My day starts at the same time as everyone else. At 6am, I wake up from my bed groggy, I wash my hands, say my prayers, and go to the gym for a swim or a workout. I shower, dress, and head off to law school for a long day of studying. I eat my meals, I speak to my friends, and my day is not very different from another person. The exceptions are that my weekends are holy because of the Sabbath, and I refrain from any week-related activities that would require the use of electricity or work; throughout the week, the only food I put in my mouth is kosher food; I do not hook up with women or have physical relations with them because pre-marital relations are not permitted; I pray each day, and I study a set portion of Torah and various set topics each day.
How can this be so different from the lifestyle that my former potential wife-mate wanted to live? We still would have gone out to see concerts, and her music would still have been just as much a part of the household as it would be if, and [now sadly for me] when she marries a person that is not me. Other than the enhancements in my life through my daily religious activities, my life is quite normal. She could not see that and therefore, she could not bear to stand by my side as we walked down that path I described in a previous post.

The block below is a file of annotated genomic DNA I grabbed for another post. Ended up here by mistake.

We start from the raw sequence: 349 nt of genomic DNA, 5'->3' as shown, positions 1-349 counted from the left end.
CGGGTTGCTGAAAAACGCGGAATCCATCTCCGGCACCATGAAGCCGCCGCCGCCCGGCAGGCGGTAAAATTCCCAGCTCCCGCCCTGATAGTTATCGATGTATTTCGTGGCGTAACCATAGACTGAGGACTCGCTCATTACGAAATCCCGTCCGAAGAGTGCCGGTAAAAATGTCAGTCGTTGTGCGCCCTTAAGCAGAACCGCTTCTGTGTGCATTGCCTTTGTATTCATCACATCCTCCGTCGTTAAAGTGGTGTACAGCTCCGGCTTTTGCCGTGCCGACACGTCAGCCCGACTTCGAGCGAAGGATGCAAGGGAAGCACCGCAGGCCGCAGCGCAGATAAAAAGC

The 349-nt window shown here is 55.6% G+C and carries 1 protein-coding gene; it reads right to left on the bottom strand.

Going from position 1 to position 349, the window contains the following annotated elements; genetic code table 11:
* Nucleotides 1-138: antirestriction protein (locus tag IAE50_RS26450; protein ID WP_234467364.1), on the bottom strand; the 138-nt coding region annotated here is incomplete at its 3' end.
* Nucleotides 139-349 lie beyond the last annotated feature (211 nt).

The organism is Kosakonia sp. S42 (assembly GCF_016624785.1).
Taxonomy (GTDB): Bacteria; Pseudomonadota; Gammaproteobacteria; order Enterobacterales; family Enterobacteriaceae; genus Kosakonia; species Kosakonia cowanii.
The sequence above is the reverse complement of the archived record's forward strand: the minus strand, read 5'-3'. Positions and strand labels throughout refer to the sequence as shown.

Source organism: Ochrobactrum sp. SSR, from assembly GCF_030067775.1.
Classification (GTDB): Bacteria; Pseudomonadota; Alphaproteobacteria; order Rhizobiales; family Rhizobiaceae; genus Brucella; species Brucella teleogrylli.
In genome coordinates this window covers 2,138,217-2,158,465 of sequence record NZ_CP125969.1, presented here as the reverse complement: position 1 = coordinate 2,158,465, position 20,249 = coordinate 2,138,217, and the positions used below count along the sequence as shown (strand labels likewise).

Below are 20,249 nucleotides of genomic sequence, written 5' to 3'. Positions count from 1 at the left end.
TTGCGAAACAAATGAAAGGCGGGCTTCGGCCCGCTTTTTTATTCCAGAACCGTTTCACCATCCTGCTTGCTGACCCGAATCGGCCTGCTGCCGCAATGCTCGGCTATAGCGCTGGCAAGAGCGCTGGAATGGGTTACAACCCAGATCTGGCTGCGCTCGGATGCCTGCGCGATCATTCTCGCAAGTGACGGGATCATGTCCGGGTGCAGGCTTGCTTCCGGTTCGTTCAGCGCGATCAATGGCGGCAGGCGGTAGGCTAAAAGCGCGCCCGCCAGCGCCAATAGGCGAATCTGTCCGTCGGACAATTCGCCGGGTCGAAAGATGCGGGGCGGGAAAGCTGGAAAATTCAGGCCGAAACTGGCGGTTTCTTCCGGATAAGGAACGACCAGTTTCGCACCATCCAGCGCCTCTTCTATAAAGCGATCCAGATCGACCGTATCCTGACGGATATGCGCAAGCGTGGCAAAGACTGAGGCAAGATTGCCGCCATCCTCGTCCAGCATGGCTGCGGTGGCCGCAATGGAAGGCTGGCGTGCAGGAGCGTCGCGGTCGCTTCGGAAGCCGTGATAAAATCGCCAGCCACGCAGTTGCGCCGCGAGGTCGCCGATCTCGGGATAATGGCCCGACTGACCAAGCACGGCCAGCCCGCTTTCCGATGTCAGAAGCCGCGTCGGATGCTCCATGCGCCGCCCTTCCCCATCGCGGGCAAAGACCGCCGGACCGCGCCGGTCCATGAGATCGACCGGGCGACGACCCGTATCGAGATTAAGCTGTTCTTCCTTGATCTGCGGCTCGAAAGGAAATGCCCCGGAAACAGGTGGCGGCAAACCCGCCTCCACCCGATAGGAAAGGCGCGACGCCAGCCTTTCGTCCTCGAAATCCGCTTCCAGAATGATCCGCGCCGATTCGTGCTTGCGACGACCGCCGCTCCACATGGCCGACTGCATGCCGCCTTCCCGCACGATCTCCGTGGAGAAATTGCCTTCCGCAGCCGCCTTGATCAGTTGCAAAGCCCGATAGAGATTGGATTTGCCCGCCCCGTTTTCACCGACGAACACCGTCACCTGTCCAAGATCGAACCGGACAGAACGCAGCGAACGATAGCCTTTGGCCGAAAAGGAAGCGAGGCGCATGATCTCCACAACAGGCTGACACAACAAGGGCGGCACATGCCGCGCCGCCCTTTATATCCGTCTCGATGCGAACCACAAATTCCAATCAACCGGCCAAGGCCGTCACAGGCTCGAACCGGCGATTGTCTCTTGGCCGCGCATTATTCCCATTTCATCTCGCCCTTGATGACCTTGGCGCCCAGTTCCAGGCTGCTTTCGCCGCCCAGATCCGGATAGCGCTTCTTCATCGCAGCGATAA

My matchmaker felt that it was important for me not to be attached to this person, and that this rejection should have happened after the first or at most after the second date, especially because our dates on average consisted of seven hours of detailed discussions. Time dragged out too long before she validated her disinterest in our union and my unrequited feelings began to flourish thinking that this could develop into an engagement.
However, this is not a new experience, for it is known that the nature of a religious man is to allow feelings to begin to develop when there is a possibility that an engagement might result from a single man and a single woman meeting for the umpteenth hour with sparks flying and conversations blooming into evermore wonderful discussions that pique the interest, warm the heart, and tempt the desires for union of the two souls in marriage.
To ease my flattened feelings, my matchmaker’s husband reminded me of two things. He reminded me that a man never knows exactly what a woman is feeling, and it is highly likely that lumpy me could have misinterpreted the whole scenario while all along, she felt absolutely nothing hence the no after the third date.